It’s time to talk about what’s at stake in this campaign.
By now, I’ve met all three of my opponents. They are all good people, and our appearances together have offered an opportunity for the public to see a refreshing change from the bitterness and anger that we see in so much campaigning these days.
But it’s neither uncivil nor inappropriate to point out how we differ in our readiness for this office.
One of my opponents entered the race late and with virtually no preparation. The other two make it clear in their presentations that they are concerned primarily with inner-city children and families.
All families need our concern; from the beginning of this campaign, I have stressed the importance of serving all the children of the state. If we can’t find a way to do that, overtesting, privatization, and funding challenges will eventually overwhelm the entire system. Neither Cleveland nor the other 26 school systems in District 11 will succeed if they don’t succeed together.
One thing I’ve learned while observing State School Board meetings for the past year is how the Board is called upon to balance competing interests. I am the only candidate prepared to do that.
Representing our entire district requires learning about the entire district. Like other big urbans, Cleveland works under measures that are advertised to help it succeed but frequently wind up punishing it instead.
While it represents the most important single part of our region, it’s by no means the only part. Leaders of the other 26 school districts of District 11 have needs too, and many are worried that measures aimed at “fixing” Cleveland will soon be extended to the rest of the area, if not the state.
To prevent this, we need a State School Board representative prepared to deal with complex realities and to serve all the communities in the district. No matter which part of District 11 you live in, I’m your best candidate.
- I have career experience working throughout the district.
- I have educated myself by attending State School Board meetings for over a year.
- I have reached out to all 27 K-12 school systems in District 11 to establish communications and build a relationship.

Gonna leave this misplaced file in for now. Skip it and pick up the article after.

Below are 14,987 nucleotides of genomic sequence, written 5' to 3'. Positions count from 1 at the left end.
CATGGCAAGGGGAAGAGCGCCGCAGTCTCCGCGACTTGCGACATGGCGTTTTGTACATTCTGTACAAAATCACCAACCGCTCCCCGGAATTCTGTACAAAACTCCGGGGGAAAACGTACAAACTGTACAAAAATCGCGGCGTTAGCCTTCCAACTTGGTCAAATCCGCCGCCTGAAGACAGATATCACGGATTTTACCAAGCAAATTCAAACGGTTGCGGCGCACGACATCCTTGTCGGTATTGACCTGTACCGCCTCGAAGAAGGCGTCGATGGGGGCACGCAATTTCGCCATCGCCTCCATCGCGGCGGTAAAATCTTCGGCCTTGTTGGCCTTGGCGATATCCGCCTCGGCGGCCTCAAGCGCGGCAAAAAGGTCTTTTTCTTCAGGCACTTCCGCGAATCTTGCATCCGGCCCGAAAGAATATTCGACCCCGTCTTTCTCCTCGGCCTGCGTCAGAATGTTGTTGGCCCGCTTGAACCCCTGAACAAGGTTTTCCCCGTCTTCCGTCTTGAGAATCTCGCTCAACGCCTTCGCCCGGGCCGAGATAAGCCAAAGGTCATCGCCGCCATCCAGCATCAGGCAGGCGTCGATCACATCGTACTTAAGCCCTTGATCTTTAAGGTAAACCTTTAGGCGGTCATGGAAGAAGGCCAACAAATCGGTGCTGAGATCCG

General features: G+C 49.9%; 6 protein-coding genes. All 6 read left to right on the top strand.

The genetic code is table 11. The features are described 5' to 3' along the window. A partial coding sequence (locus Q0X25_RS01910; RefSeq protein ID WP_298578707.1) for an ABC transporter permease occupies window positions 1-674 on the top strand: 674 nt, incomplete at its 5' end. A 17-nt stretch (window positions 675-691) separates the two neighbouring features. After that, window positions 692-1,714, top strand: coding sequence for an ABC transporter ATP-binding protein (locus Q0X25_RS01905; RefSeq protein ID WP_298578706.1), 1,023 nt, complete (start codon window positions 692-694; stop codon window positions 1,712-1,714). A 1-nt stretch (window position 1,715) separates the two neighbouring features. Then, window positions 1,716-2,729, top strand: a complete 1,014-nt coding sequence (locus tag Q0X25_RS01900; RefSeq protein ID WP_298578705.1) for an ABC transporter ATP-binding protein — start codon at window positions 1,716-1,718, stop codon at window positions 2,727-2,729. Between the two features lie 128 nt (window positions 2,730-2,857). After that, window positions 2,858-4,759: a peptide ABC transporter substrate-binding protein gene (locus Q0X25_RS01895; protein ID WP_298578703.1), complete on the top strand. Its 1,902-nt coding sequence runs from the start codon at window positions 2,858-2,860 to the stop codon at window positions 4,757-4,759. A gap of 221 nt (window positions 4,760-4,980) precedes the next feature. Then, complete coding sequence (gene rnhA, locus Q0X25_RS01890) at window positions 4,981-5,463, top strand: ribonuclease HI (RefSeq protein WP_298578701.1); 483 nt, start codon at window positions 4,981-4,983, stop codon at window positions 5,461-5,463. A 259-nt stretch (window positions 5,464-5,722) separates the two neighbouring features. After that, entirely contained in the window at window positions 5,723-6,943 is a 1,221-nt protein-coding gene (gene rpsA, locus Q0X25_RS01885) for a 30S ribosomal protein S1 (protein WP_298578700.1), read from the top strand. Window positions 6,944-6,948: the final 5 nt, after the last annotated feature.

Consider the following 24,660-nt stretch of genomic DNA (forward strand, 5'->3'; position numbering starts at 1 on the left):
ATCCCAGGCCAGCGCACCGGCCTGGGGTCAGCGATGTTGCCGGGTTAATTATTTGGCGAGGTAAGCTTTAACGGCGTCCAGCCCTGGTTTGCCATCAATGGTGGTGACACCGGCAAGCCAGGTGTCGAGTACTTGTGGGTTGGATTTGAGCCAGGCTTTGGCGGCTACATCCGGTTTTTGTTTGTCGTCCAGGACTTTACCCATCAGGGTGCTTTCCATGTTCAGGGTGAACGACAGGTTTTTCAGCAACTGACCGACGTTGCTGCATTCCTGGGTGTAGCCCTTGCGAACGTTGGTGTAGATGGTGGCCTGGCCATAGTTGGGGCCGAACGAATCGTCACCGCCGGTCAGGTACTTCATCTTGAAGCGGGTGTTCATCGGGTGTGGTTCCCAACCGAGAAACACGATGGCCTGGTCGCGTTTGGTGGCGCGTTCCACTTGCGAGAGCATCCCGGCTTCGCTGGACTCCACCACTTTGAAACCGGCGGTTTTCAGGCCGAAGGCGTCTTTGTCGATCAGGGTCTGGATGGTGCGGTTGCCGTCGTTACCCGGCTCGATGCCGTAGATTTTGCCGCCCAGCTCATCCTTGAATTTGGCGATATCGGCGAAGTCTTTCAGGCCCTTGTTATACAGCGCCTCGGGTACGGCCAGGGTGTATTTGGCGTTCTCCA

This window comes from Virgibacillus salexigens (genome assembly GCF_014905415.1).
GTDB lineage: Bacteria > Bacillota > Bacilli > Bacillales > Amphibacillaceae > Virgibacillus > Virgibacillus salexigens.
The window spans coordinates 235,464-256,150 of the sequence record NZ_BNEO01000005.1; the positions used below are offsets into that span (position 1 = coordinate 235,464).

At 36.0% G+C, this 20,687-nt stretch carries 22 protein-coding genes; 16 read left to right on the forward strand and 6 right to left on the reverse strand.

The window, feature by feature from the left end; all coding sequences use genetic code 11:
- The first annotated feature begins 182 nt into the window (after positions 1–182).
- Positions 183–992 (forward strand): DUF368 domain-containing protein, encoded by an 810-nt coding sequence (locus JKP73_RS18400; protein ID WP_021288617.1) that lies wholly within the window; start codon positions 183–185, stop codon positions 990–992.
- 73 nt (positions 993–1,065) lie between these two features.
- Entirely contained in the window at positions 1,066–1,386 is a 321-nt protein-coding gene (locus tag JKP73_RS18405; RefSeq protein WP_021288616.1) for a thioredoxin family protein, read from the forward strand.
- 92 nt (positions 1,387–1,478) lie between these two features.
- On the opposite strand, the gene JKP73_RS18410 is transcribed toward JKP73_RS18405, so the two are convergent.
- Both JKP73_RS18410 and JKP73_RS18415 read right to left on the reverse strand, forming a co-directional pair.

Your next State Board of Education member should be prepared to serve. That’s what I offer, and that’s why I ask for your support.
This post originally appeared on the website of my 2016 campaign for State Board of Education, http://bill4board.us.
5 thoughts on “What’s at Stake”
my question to you is what is your position on science and creationism?
Mary, thanks for the question.
I am not a fan of the teaching of creationism in public schools. In each subject, our public schools should teach the best knowledge available within that academic discipline. Where there are significant disputes within that discipline, it is productive and healthy to acquaint students with those internal disputes, to the extent that their developing knowledge of the subject permits it. My understanding of this topic is that the theory of evolution is generally held to be scientifically valid (with some specific items yet to be settled), while creationism is generally regarded as a religious explanation, not a scientific one. And although some disputes about specific aspects of evolution remain, those disputes don’t repudiate the entire theory.
Dear Mr. Lavezzi,
Could you please either tell me, or direct me to where I may find, your positions on the following policy matters:
A.) Charter schools: Should they have more or less oversight and autonomy?
B.) Online Education: Recently online organizations like K12 have received millions of dollars from Ohio for educating students here, and investigations seem to show that they are overcharging the state. Is online education effective? Does we need to invest more or less in it?
C.) Distribution of school spending through local property values and local taxes. Is this system, where one town or district has more money to spend per child, fair and equal? What can be done about it?
Thank you for your time and I look forward to your reply. Sincerely,
Les Hunter, PhD
I’ve recommended others to vote for you and also already voted early for you but I just got one of your mailers with a policy that concerned me. You said you want to introduce curricula to students with “More learning, less tests”. While this sounds nice in theory, it will make the weight of the few tests that do happen that much greater in regards to the final grade- meaning it will be harder for young students to recover from a botched test. How will you go about addressing this issue if your policy goes through?
Before I consider voting for you, please tell me your opinion of voluntary student-led prayer at school functions (such as before football games or at graduation ceremonies).
I am also interested to know where you stand on the issue of transgender bathrooms in schools.
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